I take it as good news that the chain bookstores are in serious trouble. Decades back, neighborhood bookstores accounted for more than three quarters of book sales while employing people who enjoyed reading and could recommend titles to customers. The chains totally reversed these percentages by their own rapacious practices: buying in larger quantities while demanding bigger discount from publishers, charging publishers for display space, and offering steeper discounts to customers. Using their profits to open ever more stores, they drove countless independents out of business. In effect, like Citibank, Chase, and others in the banking system, the Daltons, Borders, Waldenbooks, and Barnes & Nobles (who even started competing with publishers by publishing their own titles that they would sell exclusively in their stores) came to dominate retail sales, while selling publishers on the idea that they were too big to ignore. But without dedicated staff who read and hand-sold, it did little to help bring new writers to the attention of readers. “Too big to fail” is the mantra of collapsing banks in seeking bailouts. But bailouts are unknown in the publishing industry. And, in truth, when entities become too big, as the chains have become, they become de facto monopolies. So let us rejoice in the troubles at the chains and welcome back the neighborhood book store.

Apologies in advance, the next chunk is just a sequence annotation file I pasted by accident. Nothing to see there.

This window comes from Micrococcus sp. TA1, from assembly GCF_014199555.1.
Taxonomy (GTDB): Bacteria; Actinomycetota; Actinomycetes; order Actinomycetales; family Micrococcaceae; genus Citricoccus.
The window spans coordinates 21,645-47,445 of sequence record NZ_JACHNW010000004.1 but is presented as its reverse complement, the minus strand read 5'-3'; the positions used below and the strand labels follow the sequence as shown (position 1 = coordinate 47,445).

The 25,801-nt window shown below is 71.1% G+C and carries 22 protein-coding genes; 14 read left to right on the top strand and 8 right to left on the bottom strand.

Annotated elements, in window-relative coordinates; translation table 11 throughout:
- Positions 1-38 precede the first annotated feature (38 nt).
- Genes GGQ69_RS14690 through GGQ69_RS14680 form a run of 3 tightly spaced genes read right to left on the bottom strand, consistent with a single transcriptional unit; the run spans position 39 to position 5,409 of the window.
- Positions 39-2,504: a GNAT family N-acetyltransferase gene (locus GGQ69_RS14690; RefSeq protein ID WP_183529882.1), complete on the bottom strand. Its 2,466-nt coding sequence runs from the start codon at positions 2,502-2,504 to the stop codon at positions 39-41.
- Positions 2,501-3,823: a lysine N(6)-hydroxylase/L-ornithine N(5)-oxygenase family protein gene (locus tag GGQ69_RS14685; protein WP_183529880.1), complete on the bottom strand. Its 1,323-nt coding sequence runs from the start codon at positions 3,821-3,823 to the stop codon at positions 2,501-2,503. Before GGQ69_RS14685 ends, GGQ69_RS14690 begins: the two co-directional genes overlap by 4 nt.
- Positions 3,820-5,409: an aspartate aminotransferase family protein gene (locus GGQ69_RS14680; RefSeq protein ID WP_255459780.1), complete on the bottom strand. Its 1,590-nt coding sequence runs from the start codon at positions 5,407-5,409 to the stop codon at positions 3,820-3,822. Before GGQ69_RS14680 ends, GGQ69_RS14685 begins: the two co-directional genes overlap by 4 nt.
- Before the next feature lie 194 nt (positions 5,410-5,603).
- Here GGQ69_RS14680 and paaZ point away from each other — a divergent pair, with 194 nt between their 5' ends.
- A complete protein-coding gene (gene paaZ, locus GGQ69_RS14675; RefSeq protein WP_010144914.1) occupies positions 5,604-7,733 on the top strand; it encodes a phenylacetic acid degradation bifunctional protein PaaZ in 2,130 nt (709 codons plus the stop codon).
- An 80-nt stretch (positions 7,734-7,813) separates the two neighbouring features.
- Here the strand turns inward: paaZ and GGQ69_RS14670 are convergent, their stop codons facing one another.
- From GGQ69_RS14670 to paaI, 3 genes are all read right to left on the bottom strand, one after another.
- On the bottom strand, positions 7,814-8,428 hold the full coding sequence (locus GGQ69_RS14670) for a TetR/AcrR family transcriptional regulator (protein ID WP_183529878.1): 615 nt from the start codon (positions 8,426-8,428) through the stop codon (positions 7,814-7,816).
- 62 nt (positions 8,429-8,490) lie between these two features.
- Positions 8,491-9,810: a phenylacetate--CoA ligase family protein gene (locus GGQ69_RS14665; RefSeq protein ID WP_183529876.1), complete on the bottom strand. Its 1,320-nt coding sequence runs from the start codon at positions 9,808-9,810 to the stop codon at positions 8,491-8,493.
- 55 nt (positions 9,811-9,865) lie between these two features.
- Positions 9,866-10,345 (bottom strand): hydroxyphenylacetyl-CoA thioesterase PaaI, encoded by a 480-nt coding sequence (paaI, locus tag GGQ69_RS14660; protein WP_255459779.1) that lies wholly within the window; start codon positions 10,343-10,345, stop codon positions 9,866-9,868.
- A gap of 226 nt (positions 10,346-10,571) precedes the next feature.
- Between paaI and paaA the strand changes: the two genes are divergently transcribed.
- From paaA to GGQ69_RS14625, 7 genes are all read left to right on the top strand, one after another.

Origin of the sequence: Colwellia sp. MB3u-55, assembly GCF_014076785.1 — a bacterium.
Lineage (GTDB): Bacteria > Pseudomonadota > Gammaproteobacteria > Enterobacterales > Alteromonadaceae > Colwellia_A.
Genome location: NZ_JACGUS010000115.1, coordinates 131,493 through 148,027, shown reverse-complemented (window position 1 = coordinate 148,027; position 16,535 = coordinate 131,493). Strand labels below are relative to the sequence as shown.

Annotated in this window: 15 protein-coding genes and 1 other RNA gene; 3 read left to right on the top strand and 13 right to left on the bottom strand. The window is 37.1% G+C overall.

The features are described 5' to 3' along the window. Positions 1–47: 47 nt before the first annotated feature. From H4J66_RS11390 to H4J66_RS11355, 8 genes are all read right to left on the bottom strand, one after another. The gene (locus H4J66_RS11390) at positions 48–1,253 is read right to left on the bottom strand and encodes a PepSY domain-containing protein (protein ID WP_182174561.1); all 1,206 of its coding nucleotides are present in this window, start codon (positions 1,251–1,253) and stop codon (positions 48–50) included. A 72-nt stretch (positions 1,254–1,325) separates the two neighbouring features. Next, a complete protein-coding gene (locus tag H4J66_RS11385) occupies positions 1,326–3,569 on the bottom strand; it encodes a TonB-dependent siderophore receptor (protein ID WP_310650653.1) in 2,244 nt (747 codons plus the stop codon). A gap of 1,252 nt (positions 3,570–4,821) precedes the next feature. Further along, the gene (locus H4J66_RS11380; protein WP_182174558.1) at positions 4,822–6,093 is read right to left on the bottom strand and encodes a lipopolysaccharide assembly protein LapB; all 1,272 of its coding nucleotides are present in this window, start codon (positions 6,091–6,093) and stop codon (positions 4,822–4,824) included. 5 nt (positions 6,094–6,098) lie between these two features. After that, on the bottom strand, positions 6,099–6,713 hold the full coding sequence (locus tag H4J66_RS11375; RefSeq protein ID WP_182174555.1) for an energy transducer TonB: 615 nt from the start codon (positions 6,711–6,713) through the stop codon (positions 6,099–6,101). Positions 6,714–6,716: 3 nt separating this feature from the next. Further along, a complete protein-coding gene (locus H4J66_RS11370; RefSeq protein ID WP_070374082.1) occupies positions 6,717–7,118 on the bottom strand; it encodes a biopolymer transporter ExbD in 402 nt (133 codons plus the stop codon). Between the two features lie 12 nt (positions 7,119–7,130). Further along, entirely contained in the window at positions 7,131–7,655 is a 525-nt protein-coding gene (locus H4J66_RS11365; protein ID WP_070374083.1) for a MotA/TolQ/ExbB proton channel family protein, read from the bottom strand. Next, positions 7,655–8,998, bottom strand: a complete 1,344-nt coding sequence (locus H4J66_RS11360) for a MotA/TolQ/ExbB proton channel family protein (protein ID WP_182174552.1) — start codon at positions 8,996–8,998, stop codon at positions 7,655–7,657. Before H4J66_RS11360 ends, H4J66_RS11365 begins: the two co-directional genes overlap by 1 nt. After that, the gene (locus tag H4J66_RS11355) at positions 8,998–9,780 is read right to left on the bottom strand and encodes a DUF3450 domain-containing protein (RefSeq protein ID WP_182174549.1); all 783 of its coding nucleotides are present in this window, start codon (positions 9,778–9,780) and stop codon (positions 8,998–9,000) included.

Offsetting the bad news of disappearing newspaper reviews is the good news concerning the incredible proliferation of online and blog review sites. Books sell, essentially, by virtue of word-of-mouth. The question has always been, in this nation of 300 million people, "How do potential readers first discover a book?" Clearly, reaching pockets of readers around the country is much more likely through blog reviewers than getting a review in any big city newspaper, which only attract a local audience at best (and a limited one, too, since only a minority of newspaper readers actually read book reviews: another reason why papers are cutting down on them). The only national newspaper that still has a separate book review section is The New York Times, but their shrinking Sunday book section typically restricts themselves to 5 fiction reviews and 10 non-fiction reviews—hardly a way of spreading much word-of-mouth for relatively unknown novelists. Therefore bloggers and online reviewers, who have far less interest in celebrity authors and books about celebrities, far more interest in discovering new talent than repeating coverage of old talent, and who seem at least as interested in fiction as non-fiction, are a welcome transformation.